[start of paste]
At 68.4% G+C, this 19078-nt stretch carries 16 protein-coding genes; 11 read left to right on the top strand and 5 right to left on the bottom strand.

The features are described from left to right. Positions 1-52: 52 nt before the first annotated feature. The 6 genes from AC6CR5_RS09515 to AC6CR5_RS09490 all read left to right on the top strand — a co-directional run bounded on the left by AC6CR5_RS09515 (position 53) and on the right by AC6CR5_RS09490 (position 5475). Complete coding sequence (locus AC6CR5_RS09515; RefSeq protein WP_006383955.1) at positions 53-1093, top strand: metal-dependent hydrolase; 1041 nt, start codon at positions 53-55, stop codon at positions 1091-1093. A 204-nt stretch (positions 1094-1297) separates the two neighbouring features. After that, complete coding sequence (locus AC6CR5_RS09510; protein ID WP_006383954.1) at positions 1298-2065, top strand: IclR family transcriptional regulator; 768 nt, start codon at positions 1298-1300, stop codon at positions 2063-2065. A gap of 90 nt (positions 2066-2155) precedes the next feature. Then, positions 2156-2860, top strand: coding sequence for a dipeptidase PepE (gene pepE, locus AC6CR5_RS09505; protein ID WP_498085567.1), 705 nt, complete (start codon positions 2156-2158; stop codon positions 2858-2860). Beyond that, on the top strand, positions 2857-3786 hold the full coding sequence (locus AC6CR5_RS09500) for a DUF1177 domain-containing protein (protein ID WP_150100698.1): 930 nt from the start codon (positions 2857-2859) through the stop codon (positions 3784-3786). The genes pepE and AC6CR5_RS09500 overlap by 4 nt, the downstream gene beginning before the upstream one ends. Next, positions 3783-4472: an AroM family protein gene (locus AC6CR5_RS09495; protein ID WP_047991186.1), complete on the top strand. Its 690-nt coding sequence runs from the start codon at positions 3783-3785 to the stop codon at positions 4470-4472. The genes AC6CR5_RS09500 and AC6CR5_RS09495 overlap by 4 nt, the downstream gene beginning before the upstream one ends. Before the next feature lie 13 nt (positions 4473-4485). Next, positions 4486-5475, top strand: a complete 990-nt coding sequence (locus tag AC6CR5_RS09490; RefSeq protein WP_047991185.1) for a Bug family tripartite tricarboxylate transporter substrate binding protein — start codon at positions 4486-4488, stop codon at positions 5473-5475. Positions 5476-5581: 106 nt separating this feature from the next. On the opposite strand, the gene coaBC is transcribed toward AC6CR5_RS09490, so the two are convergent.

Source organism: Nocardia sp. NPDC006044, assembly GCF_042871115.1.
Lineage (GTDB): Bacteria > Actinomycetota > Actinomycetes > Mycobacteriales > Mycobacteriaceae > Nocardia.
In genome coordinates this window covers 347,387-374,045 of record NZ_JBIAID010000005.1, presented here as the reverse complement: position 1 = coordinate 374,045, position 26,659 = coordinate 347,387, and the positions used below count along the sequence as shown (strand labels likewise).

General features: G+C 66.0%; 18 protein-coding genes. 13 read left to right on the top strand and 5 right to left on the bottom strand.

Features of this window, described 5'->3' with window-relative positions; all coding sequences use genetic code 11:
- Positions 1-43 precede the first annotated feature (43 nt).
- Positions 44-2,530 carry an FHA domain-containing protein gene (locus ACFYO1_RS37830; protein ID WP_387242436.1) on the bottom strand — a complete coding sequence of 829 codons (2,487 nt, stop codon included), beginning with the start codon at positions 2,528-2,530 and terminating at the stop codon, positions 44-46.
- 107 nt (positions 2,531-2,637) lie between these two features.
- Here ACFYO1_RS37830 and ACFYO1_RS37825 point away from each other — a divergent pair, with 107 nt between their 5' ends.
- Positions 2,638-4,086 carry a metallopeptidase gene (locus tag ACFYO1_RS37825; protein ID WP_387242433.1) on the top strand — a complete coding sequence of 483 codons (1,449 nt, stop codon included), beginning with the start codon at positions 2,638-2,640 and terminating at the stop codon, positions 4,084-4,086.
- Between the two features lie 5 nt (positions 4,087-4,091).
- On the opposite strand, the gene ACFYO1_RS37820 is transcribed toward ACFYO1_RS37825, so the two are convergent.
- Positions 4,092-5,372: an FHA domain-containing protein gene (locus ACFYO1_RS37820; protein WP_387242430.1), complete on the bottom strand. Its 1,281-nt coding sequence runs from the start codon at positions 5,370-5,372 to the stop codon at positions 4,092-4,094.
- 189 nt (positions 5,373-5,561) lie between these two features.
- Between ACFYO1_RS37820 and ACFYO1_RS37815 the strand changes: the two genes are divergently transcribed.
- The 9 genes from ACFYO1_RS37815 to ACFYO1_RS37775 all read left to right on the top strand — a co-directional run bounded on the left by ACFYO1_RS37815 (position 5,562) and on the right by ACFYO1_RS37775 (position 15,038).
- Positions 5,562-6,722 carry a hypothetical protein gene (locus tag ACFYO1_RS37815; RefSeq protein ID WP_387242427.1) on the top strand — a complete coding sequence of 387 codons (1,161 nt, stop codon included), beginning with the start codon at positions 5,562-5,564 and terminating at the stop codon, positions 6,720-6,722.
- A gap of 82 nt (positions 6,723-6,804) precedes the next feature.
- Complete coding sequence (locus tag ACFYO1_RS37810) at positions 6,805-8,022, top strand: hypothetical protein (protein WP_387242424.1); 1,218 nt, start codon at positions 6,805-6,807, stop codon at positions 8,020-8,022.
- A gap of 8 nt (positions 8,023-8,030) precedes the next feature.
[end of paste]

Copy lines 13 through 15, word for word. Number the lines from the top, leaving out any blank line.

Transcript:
- Between the two features lie 5 nt (positions 4,087-4,091).
- On the opposite strand, the gene ACFYO1_RS37820 is transcribed toward ACFYO1_RS37825, so the two are convergent.
- Positions 4,092-5,372: an FHA domain-containing protein gene (locus ACFYO1_RS37820; protein WP_387242430.1), complete on the bottom strand. Its 1,281-nt coding sequence runs from the start codon at positions 5,370-5,372 to the stop codon at positions 4,092-4,094.